PISCATAWAY, N.J. - Here's hoping the Big East Conference dramatically and successfully reinvents itself, and the sooner the better.
I know. You couldn't care less, right? After watching the league melt down like the Red Sox in September - much of it largely due to its own head-in-the-sand procrastination - you're just happy to have finally located the emergency exit row and figured out how to open the window.
West Virginia's move to the Big 12 allows you to exhale after more than eight years of holding your breath, beginning with Miami and Virginia Tech jumping ship in the spring of 2003 and continuing through the gasps of reconstruction and then more defections.
So why should you care what happens now to those left on the inside looking out?
Well, a couple of reasons. For starters, the Big East has been good for West Virginia. No, not recently. Not since the football side became a punch line. But say what you will about WVU having to hold up the football side after the initial defections of Miami and Virginia Tech, the fact is those very defections created the opportunity for the Mountaineers' football program to soar.
The Big East could have crumbled after those defections, but somehow Mike Tranghese rebuilt it enough to keep its BCS status, and at the same time turned it into a basketball behemoth. West Virginia was able to take advantage of that reconstruction and become more relevant than at almost any time in its history.
Let's face it, something happened to throw West Virginia into prominence in the last decade - five straight appearances in the final AP Top 25, three in the Top 10 - and if you are loath now to credit Rich Rodriguez for that, then it probably has something to do with being given the opportunity to play in the conference that Tranghese managed to save. (And let's not forget basketball, where the Big East was the best thing that happened to the program since Jerry West).
In other words, while WVU certainly took advantage, the Big East provided the platform.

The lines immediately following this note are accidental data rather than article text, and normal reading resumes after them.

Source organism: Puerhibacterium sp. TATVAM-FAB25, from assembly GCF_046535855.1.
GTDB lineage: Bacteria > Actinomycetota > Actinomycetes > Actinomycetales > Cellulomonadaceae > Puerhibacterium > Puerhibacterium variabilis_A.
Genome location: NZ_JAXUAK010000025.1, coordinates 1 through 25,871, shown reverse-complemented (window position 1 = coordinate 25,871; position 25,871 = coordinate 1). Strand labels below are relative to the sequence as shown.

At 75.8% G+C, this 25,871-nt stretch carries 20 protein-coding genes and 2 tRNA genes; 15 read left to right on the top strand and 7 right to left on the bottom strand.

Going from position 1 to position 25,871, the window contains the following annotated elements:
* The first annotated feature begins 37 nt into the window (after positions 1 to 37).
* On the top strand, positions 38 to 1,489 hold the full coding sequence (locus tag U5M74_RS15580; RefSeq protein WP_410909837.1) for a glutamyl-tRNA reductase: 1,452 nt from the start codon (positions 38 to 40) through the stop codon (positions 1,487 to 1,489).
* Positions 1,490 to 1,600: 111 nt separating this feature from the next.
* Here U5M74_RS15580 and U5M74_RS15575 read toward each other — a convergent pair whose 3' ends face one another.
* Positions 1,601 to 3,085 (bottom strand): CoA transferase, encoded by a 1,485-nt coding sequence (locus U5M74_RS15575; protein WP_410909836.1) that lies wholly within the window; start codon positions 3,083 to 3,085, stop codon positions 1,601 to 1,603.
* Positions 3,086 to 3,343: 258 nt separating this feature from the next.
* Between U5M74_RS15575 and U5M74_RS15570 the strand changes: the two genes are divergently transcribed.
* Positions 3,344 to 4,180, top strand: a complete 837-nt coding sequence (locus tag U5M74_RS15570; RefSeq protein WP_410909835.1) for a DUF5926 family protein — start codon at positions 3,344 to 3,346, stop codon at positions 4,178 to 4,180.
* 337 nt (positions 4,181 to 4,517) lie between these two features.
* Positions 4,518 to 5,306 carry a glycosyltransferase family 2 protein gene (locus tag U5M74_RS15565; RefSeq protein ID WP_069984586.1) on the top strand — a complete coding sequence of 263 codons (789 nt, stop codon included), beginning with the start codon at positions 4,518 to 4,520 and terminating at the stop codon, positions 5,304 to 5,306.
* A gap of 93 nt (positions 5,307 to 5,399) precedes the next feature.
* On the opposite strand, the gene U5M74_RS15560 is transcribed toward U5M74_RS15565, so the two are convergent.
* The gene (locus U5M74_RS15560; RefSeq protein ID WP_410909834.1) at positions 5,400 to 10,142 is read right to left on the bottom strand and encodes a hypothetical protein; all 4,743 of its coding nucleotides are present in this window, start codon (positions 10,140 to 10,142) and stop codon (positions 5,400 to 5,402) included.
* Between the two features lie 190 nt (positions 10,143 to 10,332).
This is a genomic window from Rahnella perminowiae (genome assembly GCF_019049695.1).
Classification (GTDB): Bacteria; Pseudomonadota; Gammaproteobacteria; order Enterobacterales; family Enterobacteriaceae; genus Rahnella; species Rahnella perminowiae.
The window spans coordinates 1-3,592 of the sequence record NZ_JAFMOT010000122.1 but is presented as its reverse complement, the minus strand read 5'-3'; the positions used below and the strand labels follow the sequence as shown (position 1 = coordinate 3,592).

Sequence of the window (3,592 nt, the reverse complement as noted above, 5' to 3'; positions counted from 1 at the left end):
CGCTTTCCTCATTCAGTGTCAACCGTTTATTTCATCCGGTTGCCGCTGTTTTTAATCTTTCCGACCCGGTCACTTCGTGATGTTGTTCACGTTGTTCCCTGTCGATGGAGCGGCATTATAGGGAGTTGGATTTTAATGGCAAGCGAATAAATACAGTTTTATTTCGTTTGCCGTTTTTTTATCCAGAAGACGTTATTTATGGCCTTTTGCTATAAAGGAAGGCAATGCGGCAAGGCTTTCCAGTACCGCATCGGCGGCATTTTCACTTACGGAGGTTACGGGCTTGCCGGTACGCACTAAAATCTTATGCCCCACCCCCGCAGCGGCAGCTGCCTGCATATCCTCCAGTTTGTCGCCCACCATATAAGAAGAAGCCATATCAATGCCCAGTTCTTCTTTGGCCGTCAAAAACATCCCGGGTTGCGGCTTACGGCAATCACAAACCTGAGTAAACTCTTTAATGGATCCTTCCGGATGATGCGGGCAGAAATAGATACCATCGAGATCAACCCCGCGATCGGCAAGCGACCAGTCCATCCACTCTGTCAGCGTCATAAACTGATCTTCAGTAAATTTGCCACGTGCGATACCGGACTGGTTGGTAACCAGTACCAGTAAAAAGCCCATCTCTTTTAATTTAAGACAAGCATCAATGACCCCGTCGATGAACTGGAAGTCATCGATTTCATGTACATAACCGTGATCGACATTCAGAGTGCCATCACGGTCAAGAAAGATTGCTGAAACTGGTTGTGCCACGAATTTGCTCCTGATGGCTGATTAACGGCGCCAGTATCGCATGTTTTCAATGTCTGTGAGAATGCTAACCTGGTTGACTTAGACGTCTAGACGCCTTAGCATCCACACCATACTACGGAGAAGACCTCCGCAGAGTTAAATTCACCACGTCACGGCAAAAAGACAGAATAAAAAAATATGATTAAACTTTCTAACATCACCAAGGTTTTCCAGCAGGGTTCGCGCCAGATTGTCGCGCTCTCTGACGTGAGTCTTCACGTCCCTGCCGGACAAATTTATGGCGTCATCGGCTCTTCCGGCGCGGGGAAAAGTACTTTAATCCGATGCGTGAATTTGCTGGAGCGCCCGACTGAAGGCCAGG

That's not, however, the best reason to root for the Big East right now. The best reason is because the sooner the Big East moves on, the sooner West Virginia might do the same.
It has to do with the 27-month period in which the Big East swears it will hold West Virginia before allowing it to compete in the Big 12. That would mean staying in the Big East in the 2012-13 and 2013-14 school years before finally being freed for 2014-15.
It's hard to fault the Big East for drawing a line in the sand. West Virginia and every other school in the league agreed to it. They can't just capitulate. What kind of message does that send?
The reason for the rule, though, is pretty simple. The Big East wanted to be in a position to rebuild after losing schools. A league can't be given notice of a departure in late October of one year and expect to deal with recruiting new members (usually from leagues with their own waiting period), adjusting television contracts, making schedules and everything else by the start of the next school year.
In this case, however, those wheels are already in motion. The Big East has schools lined up. It could all happen in a matter of days. Even with the departures of West Virginia, Syracuse, Pitt and TCU, the Big East could grow from an eight-team football conference to a 12-team league as soon as this week.